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&#39Teps good value even if bonuses are slashed&#39

Self-employed people buy houses nearly a third more expensive than the average, says UCB Home Loans.

The average house purchase price for self-certification loan is £152,000 while the average is £111,000.

UCB Home Loans&#39 first self-employed report, published this month, reveals that London tops the regional league, with self-employed people paying around £211,000 for a property while Northern Ireland is at the bottom with an average of £105,000.

The self-starter report by the specialist lending subsidiary of Nationwide Building Society shows 3.3 million – 11.4 per cent of the working population – say they are selfemployed but this varies between regions.

London is above the average on 13.5 per cent of the total while Aberdeen has the lowest proportion at 6.65 per cent. The report says 15.4 per cent of men are self-employed but only 6.5 per cent of women.

The self-employed ration is lower in the UK than in Europe as a whole, where the average is 14 per cent. The lowest rate is found in Luxemburg where only 6.7 per cent are self-employed.

UCB says it can help self-employed people get on the property ladder as it assesses a borrower&#39s ability to manage a loan rather than basing its lending criteria on employers&#39 references or audited accounts.

Managing director Charles Reed says: “Changing working patterns, coupled with a self-employed sector that now accounts for 3.3 million people, are encouraging increasing numbers of people to use the services of specialist self-certification mortgage lenders. When you add the growing band of part-timers, contract workers and small business owners, this group of people who fall into the self-certification bracket is close to 10 million.”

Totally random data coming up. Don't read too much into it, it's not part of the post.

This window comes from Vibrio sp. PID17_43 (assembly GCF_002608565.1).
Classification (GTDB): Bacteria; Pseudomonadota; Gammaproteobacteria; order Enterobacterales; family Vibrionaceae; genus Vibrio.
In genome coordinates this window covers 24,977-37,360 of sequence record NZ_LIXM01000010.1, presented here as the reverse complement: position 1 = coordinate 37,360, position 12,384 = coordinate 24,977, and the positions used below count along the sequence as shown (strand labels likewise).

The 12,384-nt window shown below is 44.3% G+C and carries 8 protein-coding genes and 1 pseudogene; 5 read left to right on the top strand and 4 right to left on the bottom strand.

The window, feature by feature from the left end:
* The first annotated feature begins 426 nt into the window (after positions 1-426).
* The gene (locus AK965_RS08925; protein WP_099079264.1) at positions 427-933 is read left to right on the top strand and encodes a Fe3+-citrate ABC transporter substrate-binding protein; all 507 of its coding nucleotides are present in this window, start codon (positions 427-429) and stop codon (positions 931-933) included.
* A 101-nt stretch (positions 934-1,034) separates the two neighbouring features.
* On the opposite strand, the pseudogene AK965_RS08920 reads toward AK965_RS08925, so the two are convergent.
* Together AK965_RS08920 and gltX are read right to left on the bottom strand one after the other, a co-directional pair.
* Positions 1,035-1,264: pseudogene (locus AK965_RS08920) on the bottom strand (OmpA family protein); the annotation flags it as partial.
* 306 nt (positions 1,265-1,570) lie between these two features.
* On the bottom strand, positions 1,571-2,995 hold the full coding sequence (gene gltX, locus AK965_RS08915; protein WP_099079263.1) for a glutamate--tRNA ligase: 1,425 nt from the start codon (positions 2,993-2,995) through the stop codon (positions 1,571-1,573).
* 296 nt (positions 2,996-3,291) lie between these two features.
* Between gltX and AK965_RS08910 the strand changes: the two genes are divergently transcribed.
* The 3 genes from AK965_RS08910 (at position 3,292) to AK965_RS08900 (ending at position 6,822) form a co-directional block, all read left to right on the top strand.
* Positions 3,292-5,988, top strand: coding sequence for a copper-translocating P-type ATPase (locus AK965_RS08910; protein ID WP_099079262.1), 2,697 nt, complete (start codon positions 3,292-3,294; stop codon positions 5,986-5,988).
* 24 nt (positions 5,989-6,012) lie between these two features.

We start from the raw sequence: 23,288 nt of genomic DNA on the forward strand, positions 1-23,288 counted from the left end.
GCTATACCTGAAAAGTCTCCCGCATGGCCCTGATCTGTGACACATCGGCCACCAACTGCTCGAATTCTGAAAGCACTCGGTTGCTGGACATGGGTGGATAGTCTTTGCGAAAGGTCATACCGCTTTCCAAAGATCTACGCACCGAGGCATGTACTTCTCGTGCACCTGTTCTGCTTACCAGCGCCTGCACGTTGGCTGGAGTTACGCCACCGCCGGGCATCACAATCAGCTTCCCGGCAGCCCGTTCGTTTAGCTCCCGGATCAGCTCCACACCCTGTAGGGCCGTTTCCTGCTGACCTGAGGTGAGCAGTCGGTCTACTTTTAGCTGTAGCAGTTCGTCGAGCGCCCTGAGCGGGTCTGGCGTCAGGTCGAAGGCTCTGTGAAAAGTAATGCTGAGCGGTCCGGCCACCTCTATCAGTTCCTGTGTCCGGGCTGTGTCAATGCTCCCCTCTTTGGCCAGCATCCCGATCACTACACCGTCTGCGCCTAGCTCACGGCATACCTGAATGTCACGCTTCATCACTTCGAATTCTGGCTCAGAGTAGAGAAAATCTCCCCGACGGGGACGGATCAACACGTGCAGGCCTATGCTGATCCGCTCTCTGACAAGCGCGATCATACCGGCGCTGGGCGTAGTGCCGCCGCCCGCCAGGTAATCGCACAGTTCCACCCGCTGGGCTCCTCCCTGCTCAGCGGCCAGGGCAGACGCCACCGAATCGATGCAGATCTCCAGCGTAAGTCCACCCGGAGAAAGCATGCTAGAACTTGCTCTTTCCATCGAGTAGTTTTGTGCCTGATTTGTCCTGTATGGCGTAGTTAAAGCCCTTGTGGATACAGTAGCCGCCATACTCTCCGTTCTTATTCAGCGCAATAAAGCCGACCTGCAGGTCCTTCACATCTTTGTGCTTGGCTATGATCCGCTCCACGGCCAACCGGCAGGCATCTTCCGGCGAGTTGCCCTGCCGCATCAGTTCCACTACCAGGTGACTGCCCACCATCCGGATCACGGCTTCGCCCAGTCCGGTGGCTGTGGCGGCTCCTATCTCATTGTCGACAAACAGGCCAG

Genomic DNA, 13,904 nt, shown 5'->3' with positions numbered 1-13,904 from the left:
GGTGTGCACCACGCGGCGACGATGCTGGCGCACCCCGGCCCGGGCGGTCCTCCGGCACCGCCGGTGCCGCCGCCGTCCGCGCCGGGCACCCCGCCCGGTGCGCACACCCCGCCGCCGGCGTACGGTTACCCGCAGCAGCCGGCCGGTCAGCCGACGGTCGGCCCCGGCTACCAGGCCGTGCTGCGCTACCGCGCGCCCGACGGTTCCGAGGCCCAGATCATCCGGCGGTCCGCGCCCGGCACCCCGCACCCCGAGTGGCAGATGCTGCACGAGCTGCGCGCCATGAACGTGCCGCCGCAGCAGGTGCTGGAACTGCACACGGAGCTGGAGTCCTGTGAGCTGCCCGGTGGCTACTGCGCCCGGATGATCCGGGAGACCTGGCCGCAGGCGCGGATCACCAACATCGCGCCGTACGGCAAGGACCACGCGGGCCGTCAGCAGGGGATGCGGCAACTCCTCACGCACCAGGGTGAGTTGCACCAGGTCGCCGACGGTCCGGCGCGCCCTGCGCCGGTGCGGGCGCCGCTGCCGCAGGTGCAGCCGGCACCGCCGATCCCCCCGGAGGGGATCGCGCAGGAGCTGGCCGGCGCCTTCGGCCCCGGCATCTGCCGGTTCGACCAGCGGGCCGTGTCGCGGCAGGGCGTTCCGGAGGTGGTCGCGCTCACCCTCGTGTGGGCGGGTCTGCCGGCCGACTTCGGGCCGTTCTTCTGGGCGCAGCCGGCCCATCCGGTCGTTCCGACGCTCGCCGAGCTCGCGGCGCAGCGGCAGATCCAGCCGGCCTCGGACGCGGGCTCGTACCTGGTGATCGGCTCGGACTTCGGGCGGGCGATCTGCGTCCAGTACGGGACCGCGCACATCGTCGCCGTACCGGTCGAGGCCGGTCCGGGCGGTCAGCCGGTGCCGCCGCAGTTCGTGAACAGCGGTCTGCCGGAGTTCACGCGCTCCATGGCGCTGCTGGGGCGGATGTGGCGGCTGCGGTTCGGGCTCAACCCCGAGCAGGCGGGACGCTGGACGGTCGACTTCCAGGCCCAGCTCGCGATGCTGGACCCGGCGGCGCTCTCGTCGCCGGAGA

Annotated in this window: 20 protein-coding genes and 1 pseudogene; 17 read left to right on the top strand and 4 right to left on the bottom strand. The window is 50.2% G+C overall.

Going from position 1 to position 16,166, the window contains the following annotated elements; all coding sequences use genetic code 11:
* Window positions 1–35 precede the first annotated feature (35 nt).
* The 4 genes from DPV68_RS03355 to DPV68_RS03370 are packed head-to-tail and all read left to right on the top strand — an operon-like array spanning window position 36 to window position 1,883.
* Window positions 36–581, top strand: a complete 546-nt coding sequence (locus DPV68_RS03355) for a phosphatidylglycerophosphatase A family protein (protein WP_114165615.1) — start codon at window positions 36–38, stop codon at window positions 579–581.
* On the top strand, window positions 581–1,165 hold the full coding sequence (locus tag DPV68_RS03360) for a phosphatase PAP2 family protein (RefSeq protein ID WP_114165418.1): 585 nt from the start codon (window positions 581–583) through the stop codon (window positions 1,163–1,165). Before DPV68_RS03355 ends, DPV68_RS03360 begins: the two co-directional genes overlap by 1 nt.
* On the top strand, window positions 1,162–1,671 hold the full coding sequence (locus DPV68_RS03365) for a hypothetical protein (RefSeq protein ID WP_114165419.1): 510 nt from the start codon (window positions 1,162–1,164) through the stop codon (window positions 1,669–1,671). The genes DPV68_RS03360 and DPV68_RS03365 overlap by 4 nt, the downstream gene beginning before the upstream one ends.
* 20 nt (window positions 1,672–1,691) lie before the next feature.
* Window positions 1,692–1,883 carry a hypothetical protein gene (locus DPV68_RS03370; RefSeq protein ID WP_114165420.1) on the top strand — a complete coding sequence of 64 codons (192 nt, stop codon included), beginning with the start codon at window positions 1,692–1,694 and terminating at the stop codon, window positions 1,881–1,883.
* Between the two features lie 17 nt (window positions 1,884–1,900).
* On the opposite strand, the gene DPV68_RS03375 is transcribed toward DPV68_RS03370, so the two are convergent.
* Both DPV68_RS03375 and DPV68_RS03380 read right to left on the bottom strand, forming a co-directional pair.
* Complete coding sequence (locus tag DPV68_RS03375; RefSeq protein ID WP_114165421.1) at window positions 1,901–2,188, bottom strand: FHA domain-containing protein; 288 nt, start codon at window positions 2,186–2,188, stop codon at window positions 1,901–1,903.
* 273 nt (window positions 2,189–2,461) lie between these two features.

Traded endowment policies still represent good value investments even if withprofits bonus rates are slashed by more than 50 per cent, according to Tep specialist Policy Portfolio.

It says that despite the much publicised bonus rate cuts, annualised growth rates for Teps for the 12 months to September are still in excess of 7 per cent. Policy Portfolio highlights a Standard Life policy on its books valued at £17,818 with additional premiums of £4,224 yet to be made until maturity on August 18, 2012. It says bonus rates would have to fall by 84.8 per cent for there to be a nil return on the investment.

Even if the rates were cut by 50 per cent, this policy would still achieve a return of 4.3 per cent, the Tep provider claims.

Managing director Brian Goldstein says: “There has been a great deal of coverage in the press regarding bonus cuts but they must be taken in context. Teps still provide good returns. The average annualised growth for all Teps bought from Policy Portfolio that matured in the 12 months ending September 2002 was in excess of 7 per cent.

“As many of the policies on our stock list show, huge bonus cuts would be needed before the investor failed to see a return. This is amazing when compared with the enormous losses that people have suffered on the stockmarket recently.”


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